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FIFTY-SECOND YEAR, NO. 45.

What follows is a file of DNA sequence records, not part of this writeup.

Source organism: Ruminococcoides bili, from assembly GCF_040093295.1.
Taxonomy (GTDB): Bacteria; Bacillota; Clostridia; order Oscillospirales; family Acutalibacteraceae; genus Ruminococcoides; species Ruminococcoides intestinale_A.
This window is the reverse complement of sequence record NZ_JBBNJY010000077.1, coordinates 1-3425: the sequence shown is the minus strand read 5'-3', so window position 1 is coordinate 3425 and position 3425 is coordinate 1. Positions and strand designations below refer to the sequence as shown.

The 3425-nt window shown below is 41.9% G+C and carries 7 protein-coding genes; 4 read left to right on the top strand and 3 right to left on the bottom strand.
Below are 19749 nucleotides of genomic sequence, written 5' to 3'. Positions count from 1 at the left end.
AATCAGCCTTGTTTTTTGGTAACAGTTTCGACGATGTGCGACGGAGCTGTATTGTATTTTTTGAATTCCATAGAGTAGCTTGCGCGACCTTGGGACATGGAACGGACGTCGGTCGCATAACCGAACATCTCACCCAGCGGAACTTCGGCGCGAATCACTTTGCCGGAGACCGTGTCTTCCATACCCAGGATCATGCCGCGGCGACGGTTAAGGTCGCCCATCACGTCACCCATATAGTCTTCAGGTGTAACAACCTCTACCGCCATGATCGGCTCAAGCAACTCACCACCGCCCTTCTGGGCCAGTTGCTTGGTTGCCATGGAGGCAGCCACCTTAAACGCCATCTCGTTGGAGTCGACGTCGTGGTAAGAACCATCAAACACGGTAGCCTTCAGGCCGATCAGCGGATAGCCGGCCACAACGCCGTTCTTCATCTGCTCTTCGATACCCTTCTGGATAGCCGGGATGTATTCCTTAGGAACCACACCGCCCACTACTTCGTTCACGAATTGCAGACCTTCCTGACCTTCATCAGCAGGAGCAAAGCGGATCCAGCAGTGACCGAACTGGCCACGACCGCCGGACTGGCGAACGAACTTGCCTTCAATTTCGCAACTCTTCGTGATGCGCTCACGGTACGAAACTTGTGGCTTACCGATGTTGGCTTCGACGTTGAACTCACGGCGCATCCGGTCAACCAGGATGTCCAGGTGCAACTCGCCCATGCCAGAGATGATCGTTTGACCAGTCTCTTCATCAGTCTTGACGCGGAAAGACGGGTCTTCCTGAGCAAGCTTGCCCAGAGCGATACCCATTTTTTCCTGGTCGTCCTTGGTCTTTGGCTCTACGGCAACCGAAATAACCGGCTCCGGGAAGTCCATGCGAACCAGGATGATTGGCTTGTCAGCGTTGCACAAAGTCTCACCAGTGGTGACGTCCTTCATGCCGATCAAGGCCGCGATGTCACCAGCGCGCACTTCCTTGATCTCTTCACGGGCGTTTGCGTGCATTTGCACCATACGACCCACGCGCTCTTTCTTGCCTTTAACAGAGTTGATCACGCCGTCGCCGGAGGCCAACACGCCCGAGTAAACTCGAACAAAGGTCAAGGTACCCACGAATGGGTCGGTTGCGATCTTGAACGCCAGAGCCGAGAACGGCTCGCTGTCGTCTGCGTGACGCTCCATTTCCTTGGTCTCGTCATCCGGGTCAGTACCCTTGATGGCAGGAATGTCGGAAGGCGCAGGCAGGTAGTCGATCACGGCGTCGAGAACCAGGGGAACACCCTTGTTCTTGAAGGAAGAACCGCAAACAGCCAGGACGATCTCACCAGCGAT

The Lancaster Herald, which was a potential newspaper in the early history of Wisconsin, is renewing its youth. Editor Sherman’s political articles ring strong and true and they are extensively quoted. DR. VILAS PRESIDENT OF UNIVERSITY REGENTS The regents of the University of Wisconsin have honored a deserving man and served well the commonwealth by electing Dr. Charles H. Vilas president of their board. Always an able man of fine strong character and marked public spirit, he holds a warm place in the hearts of the peo ple. As resident regent he has rendered great service to the university. To serve well Wisconsin’s great public school is to Dr. Vilas a labor of love. The man on The Chicago Tribune who sits up nights to clip ridiculous items out of country newspapers ought to be made to work or fight. HERBERT DOBSON Gives Up His Life For His Country; Killed In Action. Private Herbert Dobson, aged 23, of Blanchardville, who enlisted at Monroe with Company H. last July, but was later transferred to Cos. E. First Wis consin Infantry, was killed in action in France on May 28. His mother, Mrs N. J. Dobson of Blanchardville, re ceived word from Washington, D, C., announcing his death, on June 23. Private Dobson enlisted in Cos. H. on July 25, 1917, and after spending a few months at Camp Douglas, Camp Mac- Arthur, Texas, and Camp Merritt, N. J., he sailed for France February 6, 1918. After arriving overseas he was trans ferred to Cos. E. 28th. infantry, first di vision. He went into action at the front about April first, and so far as is known, is the first one of Cos. H. mem bers who went from Green county to see active fighting. Of the eighty odd Blanchardville boys in the service, he is the first to pay the supreme sacrifice. The last letter received from Private Dobson was written while in a dug out to his mother, on May 12, mother’s day. Private Dobson has two brothers ?n the service: Will Dobson, with Cos. H. 127th Infantry, in France, and Joseph Dobson with Cos. E. 162nd infantry now in England. Besides his mother and two brothers in service, the deceased is survived by two sisters and a twin brother at home. Memorial services were held for Pri vate Dobson, at Blanchardville, Wed nesday evening. ENTERED INTO REST John W. Boase. John W. Boase was born May 27, 1879, in the town of Willow Springs, and died June 15, 1918, at Bingham, Alabama. John w T as a young man of fine char acter and noble ambitions, and had at tained success in his chosen profession, civil engineering, when he was called from this life. He graduated from the Mineral Point High School in 1903 aqd afterward from a technical school at Terre Haute, lud. Life was to him a struggle and he played a kindly, honest manly part. He was a member of Min eral Point Lodge No. 1, F. and A. M., and the funeral was held from the Masonic Temple last Thursday morn ing, with services conducted by Rev, John Hardcastle. The service at the grave was rendered by Past Master W. G. Hales. Decedent was a man loved and re spected by all who knew him. He leaves a mother, four brothers and one sister. They are: Mrs Mary Boase, Carl and Gladys at home; William of Rockford, Mirlo of Stitzer. and Chelsea, now with the U. S. Army in England. * CARD OF THANKS. We extend heartfelt thanks to all of our many friends for kindness and sym pathy extended upon the death of our dearly beloved son and brother John W. Boase.—Mrs. Mary Boase and Family. ATTENTION, W. R. C. Special meeting of George H. Legate W. R. C., Friday. June 28, at three o’clock. Business of importance. All members are urged to be present. By Order of President. The lowa County Democrat THE DEMOCRAT. Entered s '*■* nfflfv. Mineral Point, Wis., State Historical Society I Subscription price, $1.25 per year m advance Published every Thursday by George Crawford and Robert M. Crawford ROBERT M. CRAWFORD, EDITOR THURSDAY. JUNE 37, 1918. STORES OPEN WEDNESDAY EVENINGS The stores of Mineral Point will be open every Wednesday evening from July Ist to October Ist. The Mineral Point band will give public concerts every Wednesday even ing during the summer. FORDSON TRACTOR A Machine that will Revolutionize Farming A few days ago there appeared on our streets the new “Fordson” tractor. This tractor is spoken of as “Henry Ford's gift to civilization.” Mr Ford says, “This tractor will rev olutionize farming and help win the war by doing the work of thousands of men loaned to Uncle Sam.” In design and construction the “Fordson” takes a long step in ap proaching the ideal tractor. It can be used with plows, discs, drags, seeders, mowers, binders, reapers, threshing machines, feed cutters, silo fillers, wood cutting machines etc. Ed. Marshall, on June 2, 1918, through the Milwaukee Sentinel said, “Mr Ford is furnishing us with seven thousand tractors, which our agricul tural department (a national organiza tion) has decided is the most efficient tractor in the world.” The “Fordscn” tractors are being ex hibited by Star Auto Cos., and will be delivered without profit at factory prices as a patriotic duty. REPUBLICAN TICKET NOMINATED For Representative in Congress—Levi W. Pollard of Linden. For State Senator —W. J. Pearce of Dodgeville. For Assemblyman—O. K. Stenseth of Brigham. The above ticket was nominated by the county convention of farmers, min ers, nd other laborers, at Dodgeville last Saturday afternoon. The plan of campaign is to support them at the primary for election as the Republican party candidates and get their names placed as such upon the official ballot for the general election in November. The old order changeth; and, under laws which hedge about and protect the banful spirit of party, we are liable to see some new developments in self government. The Dodgeville Sun - Republic says that “ a larger crowd was present than attended the first meeting. Farmers were in the majority, but there were also a considerable number of miners.” METHODIST EPISCOPAL CHURCH C. W. Emery, Pastor. Class Meetings—9:3o. The morning and evening services of worship will be dispensed with for the day on account of the district camp meeting at Platteville. Sunday School—ll:4s. Classes for all. Junior League —2:80. Epworth League —6:30. Mid-week service, Thursday evening at 8:00. The Want Advs. bnng results. Read them on page 8. MINERAL POINT, WIS., THURSDAY, JUNE 27, 1918. FIELD DAYSPORTS At Fair Grounds, Mineral Point July, 4 The Mineral Point Field Day asso ciation, whose annual events the last few years have proved very successful, has arranged a good program for the Fair Grounds, Thursday, July 4, 1918. There will be two good games of ball. The Mineral Point-Wald wick game will be called at 12:30 sharp and the Hoi landale-Mifflin game at 2 o’clock. Liberal purses are held up for horse racing. There will be good music all day and evening. See advertisement on page 4. THE RED SROSS DRIVE IN IOWA COUNTY The following figures, compiled by TANARUS, M. Strong of Dodgeville, chairman of Red Cross Drive shows the total amount subscribed by each county in the district and by the county as a whole: Arena $ 735 00 Barneveld 200 00 Brigham 637 35 Clyde 480 00 Cobb - 157 00 Dodgeville City 2004 25 Dodgeville Town 813 00 Eden 304 50 Highland Town 1048 50 Highland Village 647 50 Hollandale- 170 00 Linden Town 729 35 Linden Village 200 00 Mifflin 1071 83 Mineral Point City 2314 65 Mineral Point Town 764 55 Moscow 727 25 Avoca and Pulaski 658 25 Rewey 285 30 Ridgeway Town & Village-- 464 00 Wald wick 583 50 Wyoming 339 75 Total $ 15335 53 FARM TOUR INTO GREEN COUNTY It is planned to have a farm tour into Green county, Thursday, July 11. The object of this tour is to get some first-hand observations of the value of liming the soils, for alfalfa and to see the difference between the common and Grimm varieties for withstanding win ter-killing. Green county has been crushing the same kind of lime stone for years that the Crook Bros, are now crushing around Dodgeville. Results are to be seen. Grimm alfalfa seed costs more than does the common, however. Green county farmers are glad to pay the ex tra price because of the permanence of Grimm. Everyone interested in the successful growing of alfalfa should plan to make the tour, Mr L. F. Graber will be tbe alfalfa speaker. A stop will be made at a dairy farm, where Mr George C. Humphrey will give a talk on the Feeding of the Dairy Cow. And Mr E. L. Luther, Supt. of Farmers Institutes, will give a talk on the advantages of community breeding. Next week’s papers will give the route to be taken. The trip will take but one day. Automobile parties from every part of lowa county should be formed. RAILROAD FREIGHT TRAFFIC The old otder has changed mightily of late; and most of all in the railroad carrying trade. W. G. McAdoo, direc tor general, has appointed freight traffic committees to deal with questions of freight rates. The names of the com mitteemen, in which Wisconsin is in cluded, are: E. P. Eyman, chairman, H. E. Pierpont, H. H. Holcomb, S. G. Lutz, F. G. Bainster, secretary, with headquarters in Chicago. Thh Director General invites the co operation of the shipping public in working out a satisfactory adjustment of freight rates on the higher level now necessary. All shippers who desire to make suggestions as to the maintenance of established differentials or the read justment of freight rates under general order No. 28, may present their views through the freight traffic officers of the railroads serving them but if shippers feel, after presenting such matters to their home roads, that they want their views given further consideration, the freight committee for the territory or district involved will be glad to hear and consider any proposal or suggestion the shippers have to offer. While it is expected and preferred that shippers shall deal with the ap pointed representatives of railroad di rectly concerned, the District Committee will be accessible to the public and will promptly consider any applications, complaints or suggestions which may be submitted. Barber Shops Close. All the Barber Shops in this city will close at 12 o'clock “noon” on July 4 but will remain open until 9 o’clock the evening before. RED CROSS NOTES In accordance with the latest ruling from Washington, the County Seats have been made the head of the Red Cross Chapters in each county. Madi son Chapter, through which we received our orders, has been decentralized. All orders for the Central Division now come from Washington to Chicago, and from Chicago they are forwarded to every county seat in this division. The county seat chapters in turn forward them to every branch in the county. Hereafter we will receive our orders through Dodgeville, and forward our quotas to Dodgeville for shipment to Chicago. This will more fully system atize Red Cross work. We wish to thank the following for donations: Perry Noble fI.OO R. B. G. society _52.90 Rebekahs $5.00 The regular monthly meeting of the Executive Board of the Red Cross will be held Tuesday evening, July 2, at the Parish House at 7:30. IOWA COUNTY SETS GOOD EXAMPLE M. J, Stevens, director of publicity for War Savings committee: The fact that lowa county has gone over the top in the War Savings campaign and was the first county in the state to report it, was made public at the first big Mil waukee county meeting, when Chair man Fiedler of lowa county was asked to step upon the stage and be publicly congratulated by Chairman Puelicher, on his success. Since the publication of the fact that lowa county has actually largely ex ceeded her quota in the War Savings pledge campaign, work throughout the state has taken on considerable impetus. The farmers have been holding meet ings in the school houses and are ready, immediately after the meeting closes, to sign up for their full share of War Savings Stamps. UNITED IN MARRIAGE Niederman-Regan First Lieutenant Dennis J. Regan of Camp Custer, Battle Creek, Mich., was married in Milwaukee at the Qesu Catholic Church, Saturday, June 22, to Miss Lillian Niederman of Milwaukee. They left Milwaukee the same afternoon for Chicago. Mr Regan is the eldest son of Mr and Mrs John Regan of the town of Wald wick; and they attended the wedding. He has many friends in lowa county, who extend all good wishes to he and his bride. Stephens-Hardcastie. Grant County News: The friends of Rev. Hardcastle and Miss Fannie Stephens will be interested to learn of their marriage that is to take place within a few days. Kinnear-James. A wedding of interest took place Sat urday, June 15, 1918, at Warren, Penn sylvania, when Miss Margaret Kinnear became the bride of Mr Uriah S. James, son of Mrs Uriah James of this city. The happy couple are at Atlanta City and from there they will go to Detroit, their home. The groom returned about a year ago from a trip around the world in the interests of the Gishold Machine Company of Madison, of which he is demonstrator and salesman. Jackson-Smith. At three o’clock Friday, June 7, at their own home 327 West Front street, Mankato, Minn,, the marriage of Miss Nettie I. Jackson and Mr George T. Smith was solemnized. The bride is a daughter of Mr Joseph L. Jackson of Mineral Point, Wis., and has been for several years a high school normal instructor in Minnesota. Mr Smith has long been employed in the sales department of the Standard Oil Cos., and is now located at Mankato. Miss Edith Haigh of St. Paul played the wedding march. The out of town guests were the Misses Addie and Mar jorie Jackson of Chicago and Warren Jackson of Minneapolis, sisters and brother of the bride; Mr Hamilton A. Smith, syi of the bridegroom, and Mrs Smith of Enderlin, N. D., Mr and Mrs H. N. Stoddard of this city were also present. Rev. T. Ross Paden, pastor of the Presbyterian church, performed the ceremony, after which a four-course dinner was served at the Saulpaugh Hotel. After a short trip to Chicago, Mr and Mrs Smith will return to Mankato, where they will make their future home. Prideaux-Heskett. Miss Florence Prideaux, daughter of Mrs Lena Prideaux of this city, was united in marriage to Mr Elmer Hes kett of Waterloo, lowa, April 29, 1918. They are residing at, Waterloo, where Mr Heskett has a goo& position. Many i friends extend congratulations. THRIFT STAMP MEETINGS The County Conncil of Defense, with Mr E. C. Fiedler, chairman of the War Savings Stamps, has as director for this War Savings Stamps campaign which closes June 28, Friday of this week, has found that it is unnecessary to call meetings in all of the school houses of the county on the 28, in order to raise our quota. By virtue of the power vested in the chairman by the Treasury Department of the United States the time and place of holding these meetings are to be determined by said chairman. In order to eliminate the extra work of this, meetings are called in most 'of the towns of the county where those who have not tak en their allotment will be sommoned to appear. Summons have been sent to those who have not taken up their allotment and they may subscribe the remainder of their allotment upon the card and return to the County Council of De fense and thus avoid attending the meeting held on June 28. The figures for each town has been figured very closely so that the over subscription will be very small and it is necessary to have the entire allot ment in order to get the quota in the various towns. It is the earnest hope of the council that they will have no one to report having failed to subscribe their allot ment by the 28th of the month. The government has asked for a complete report of all delinquent parties and the council will be required to give such information. Those who have been summoned will find the meeting place named on the back of the summons card. lowa County Council of Defense. MEAT PRODUCERS Called to Meet for Organization Saturday, June 29 Meat producers in this section are re quested to meet at the Commercial Club rooms on Saturday afternoon, June 29, at 2 o’clock for the purpose of forming an organization.. A large at tendance is desired. The call is issued by a committee consisting of F. H. McCabe,. Isaac Brown and Peter Steffes. A GREAT BASE BALL GAME The Zinc Company Wins a Close Game Over The Clerks. Last Thursday evehing Stephenson and Foster met each other in a great slab duel; and the Zinc company won a great game by a score of 2 to 1 in the tenth inning, with the game scheduled for six innings. Lefty Stephenson and Spitball Foster pitched a tine ball, working themselves out of holes and kept the hits well scattered. It was one great game of ball, with the victory going to the Zinc company—the first defeat of the season for Foster. Both teams played great ball—one of the fastest and best games witnessed for years, up to the sixth inning the score was 0 to 0. The Clerks’ First Run Missouri Joe, running for Molitor, stole second and third base, and with plenty of skill and nerve gets home with two, playing the game like Ty Cobb—anything to win a ball game. The Zinc company tied the score in the seventh. The Winning Run John Tucker gets credit for winning the game in the tenth inning. Being the third man up in the first of the tenth inning, with two out and the count two strikes against him, he clout ed the ball to right field driving in what resulted in the winning run. There was a large attendance and all enjoyed the spirited, skillful game. NOTICE TO IDLERS Every able-bodied man in lowa county is hereby notified that unless he finds a job and goes to work on or be fore July 1, 1918, that he will be ar rested and prosecuted under the “Huber Act” and upoq conviction compelled to go to work under the direction of the sheriff. This applies to all men from 16 to 60. The necessities of the country will no longer tolerate idlers. This means every able-bodied man, rich or poor. There is a labor agent in each town, city or village who will be glad to find work for every one. C. C. Warn, Sheriff of lowa county. T. M. Priestley, District Attorney. FIRST CONGREGATIONAL CHURCH W. J, C. Bond, Pastor. * . SUNDAY SERVICES. y ilop-m.} Public Worship. 11:45 a. m. Sunday School. Friday Junior Endeavor. Weekly prayer meeting Thursday at 7:30 pm. Strangers always welcome. $1.25 PER YEAR IN ADVANCE CIRCUS RUIN limns PEWILIB Empty Troop Train Crashes Into Hagenbeck Special. VICTIMS BURNED TO DEATH Many Well-Known Performers Caught in Holocaust When Engine Plows Through Sleepers at Ivan hoe, Ind. Gary, Ind., June 24. —Eighty-five persons were killed and many injured as the result of a wreck west of here early Saturday, in which an Michigan Central train crashed Into and ripped through the second section of a Hagenbeck-Wallace circus special at Ivanhoe, Ind. Fire broke out al most immediately following the and more than half of the deaths wem the results of burns. Horror ruled at the scene; women pleading for their children lost lif one of the four coaches demolished first by the crash, and brought to ashes by the conflagration; men begging to be shot, rather than be left to burn to death; clowns, their jests turned to tears, sobbed for friends of the can vas they could not find. Troop Train Hits Circus. There were something like 800 of the circus folk on the wrecked train. The first section of the circus train had gone ahead to Hammond earlier from Michigan City, where the circus played Friday night. In the first sec tion were most of the animals. A sec ond section carried about 050 perform ers and help. The troop train of 24 conches was returning empty from the East. It was said to be traveling at a speed of sixty miles an hour when it crashed into the circus train. Most of the dead were circus per formers of the highest class. In addition to the circus list of miss ing, Fred S. Whipple of Michigan City, division trainmaster of the railroad, is unaccounted for. He Is believed to have been a passenger in the circus train. Twenty-Four Identified Dead. Twenty-four identified dead in the Hagenbeck-Wallace circus train wreck at Ivanhoe were recorded as follows: James Connor, Bliss, Okla., superin tendent of baggage; Verna Connor, his wife, wild West rider; Arthur Dericks, Erietown, Md., strong man; Joseph Dericks, his brother, strong man; Max Freehand, adress unknown, member of the Dericks’ strong-man team; Barnuin, address unknown, eight-horse driver; Mrs. Jennie Ward Todd, Bloomington, 111., aerial artist; Eddie Oevoe, Elks’ club, New York city, clown; Mon McDhu. Michigan eques trienne ; Victoria McDhu Barnett, her husband, bucking horse rider; Wil lie Jewell, Washington, D. C., animal trainer; Louise Cottrell, London, Eng land, famous bareback rider; Mrs. Jo seph Coyle, Cincinnati, wife of Joseph Coyje, chief clown and mail man ; Jo seph Coylqu ids son; Charles Coyle, another son; Zeb Crittanach, Chicago, superintendent of lights; Mrs. Bessid Cattanach, his wife, aerionist; Mrs. George Brown, Denver, Colo.; Leroy Jessup, Toledo, 0., ticket selelr; Charles Looney, Chicago, bareback rider; Henry Miller, animal trainer; Earl Micbaelbcrry, Schenectady, N. Y., driver; Frank Martin, address un known. Lantern Hurled at Car. One story that has reached the ears of the coroner is that a man from the circus train ran back far beyond the point where the automatic and emer gency signalsi should have stopped Sergent and waved his lantern fran tically In front of the engine, after ward throwing it in desperation at the window of the cab. Neither the engineer nor the fire man, however, has mentioned having seen the lantern or that he noticed It shattering against the side of the en gine, even if it did not enter. The property loss to the circus was tremendous, in addition to the effect on the personnel of its organization. Says Engineer Was Asleep. Hammond, Ind., June 25.—Engineer Alonzo Sargent was asleep at the throttle when his locomotive tore Into the Wallace-Hagenbeck circus train and caused the known loss of 02 lives on the Michigan Central railroad at Ivanhoe, Ind. This statement was made at the in quest in Hammond by Charles J. Mc- Fadden o the law firm of Winston, Strawn & Shaw, counsel for the rail road company, after the testimony of several witnesses pointing to this as the only explanation of the wreck had been given. The testimony showed that the empty troop train drawn b|s Sargent’s locomotive Tvas running about twenty-five miles a$ hour iIK stead of sixty as at first reported. *** - PANTRY SALE ON SATURDAY The Dorcas society will hold a pantry sale at Zweifel Brothers’ store on Sat urday, dune 29, commencing at 11 a. m.